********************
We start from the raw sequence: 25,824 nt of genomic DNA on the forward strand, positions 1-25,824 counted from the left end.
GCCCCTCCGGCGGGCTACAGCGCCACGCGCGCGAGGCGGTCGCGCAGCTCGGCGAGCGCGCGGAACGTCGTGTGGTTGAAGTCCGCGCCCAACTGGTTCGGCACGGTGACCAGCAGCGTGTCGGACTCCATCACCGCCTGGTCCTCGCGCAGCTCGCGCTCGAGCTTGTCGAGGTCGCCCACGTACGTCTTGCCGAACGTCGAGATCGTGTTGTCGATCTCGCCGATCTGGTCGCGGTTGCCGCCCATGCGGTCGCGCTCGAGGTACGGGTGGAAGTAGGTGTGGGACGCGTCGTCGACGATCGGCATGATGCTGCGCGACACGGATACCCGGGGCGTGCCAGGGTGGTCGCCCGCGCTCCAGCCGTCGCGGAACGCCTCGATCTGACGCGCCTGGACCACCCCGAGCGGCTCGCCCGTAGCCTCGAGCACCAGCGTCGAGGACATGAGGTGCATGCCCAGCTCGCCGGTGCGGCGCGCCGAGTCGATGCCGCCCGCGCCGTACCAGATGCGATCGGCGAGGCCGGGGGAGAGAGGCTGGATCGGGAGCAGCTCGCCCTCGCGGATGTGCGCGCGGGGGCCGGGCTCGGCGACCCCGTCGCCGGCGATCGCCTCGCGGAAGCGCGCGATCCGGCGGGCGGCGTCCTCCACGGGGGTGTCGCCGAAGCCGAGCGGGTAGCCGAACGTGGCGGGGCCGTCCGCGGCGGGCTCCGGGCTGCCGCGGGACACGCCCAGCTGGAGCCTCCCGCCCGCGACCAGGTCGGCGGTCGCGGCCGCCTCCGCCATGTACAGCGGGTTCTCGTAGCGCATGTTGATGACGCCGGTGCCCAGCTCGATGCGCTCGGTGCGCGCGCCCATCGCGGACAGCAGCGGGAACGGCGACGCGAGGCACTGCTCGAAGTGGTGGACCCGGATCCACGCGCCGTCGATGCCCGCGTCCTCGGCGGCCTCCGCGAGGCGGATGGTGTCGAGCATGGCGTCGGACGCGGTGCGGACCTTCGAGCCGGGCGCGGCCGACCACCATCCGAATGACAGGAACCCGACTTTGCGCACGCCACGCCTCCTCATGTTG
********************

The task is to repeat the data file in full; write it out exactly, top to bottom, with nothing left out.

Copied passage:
We start from the raw sequence: 25,824 nt of genomic DNA on the forward strand, positions 1-25,824 counted from the left end.
GCCCCTCCGGCGGGCTACAGCGCCACGCGCGCGAGGCGGTCGCGCAGCTCGGCGAGCGCGCGGAACGTCGTGTGGTTGAAGTCCGCGCCCAACTGGTTCGGCACGGTGACCAGCAGCGTGTCGGACTCCATCACCGCCTGGTCCTCGCGCAGCTCGCGCTCGAGCTTGTCGAGGTCGCCCACGTACGTCTTGCCGAACGTCGAGATCGTGTTGTCGATCTCGCCGATCTGGTCGCGGTTGCCGCCCATGCGGTCGCGCTCGAGGTACGGGTGGAAGTAGGTGTGGGACGCGTCGTCGACGATCGGCATGATGCTGCGCGACACGGATACCCGGGGCGTGCCAGGGTGGTCGCCCGCGCTCCAGCCGTCGCGGAACGCCTCGATCTGACGCGCCTGGACCACCCCGAGCGGCTCGCCCGTAGCCTCGAGCACCAGCGTCGAGGACATGAGGTGCATGCCCAGCTCGCCGGTGCGGCGCGCCGAGTCGATGCCGCCCGCGCCGTACCAGATGCGATCGGCGAGGCCGGGGGAGAGAGGCTGGATCGGGAGCAGCTCGCCCTCGCGGATGTGCGCGCGGGGGCCGGGCTCGGCGACCCCGTCGCCGGCGATCGCCTCGCGGAAGCGCGCGATCCGGCGGGCGGCGTCCTCCACGGGGGTGTCGCCGAAGCCGAGCGGGTAGCCGAACGTGGCGGGGCCGTCCGCGGCGGGCTCCGGGCTGCCGCGGGACACGCCCAGCTGGAGCCTCCCGCCCGCGACCAGGTCGGCGGTCGCGGCCGCCTCCGCCATGTACAGCGGGTTCTCGTAGCGCATGTTGATGACGCCGGTGCCCAGCTCGATGCGCTCGGTGCGCGCGCCCATCGCGGACAGCAGCGGGAACGGCGACGCGAGGCACTGCTCGAAGTGGTGGACCCGGATCCACGCGCCGTCGATGCCCGCGTCCTCGGCGGCCTCCGCGAGGCGGATGGTGTCGAGCATGGCGTCGGACGCGGTGCGGACCTTCGAGCCGGGCGCGGCCGACCACCATCCGAATGACAGGAACCCGACTTTGCGCACGCCACGCCTCCTCATGTTG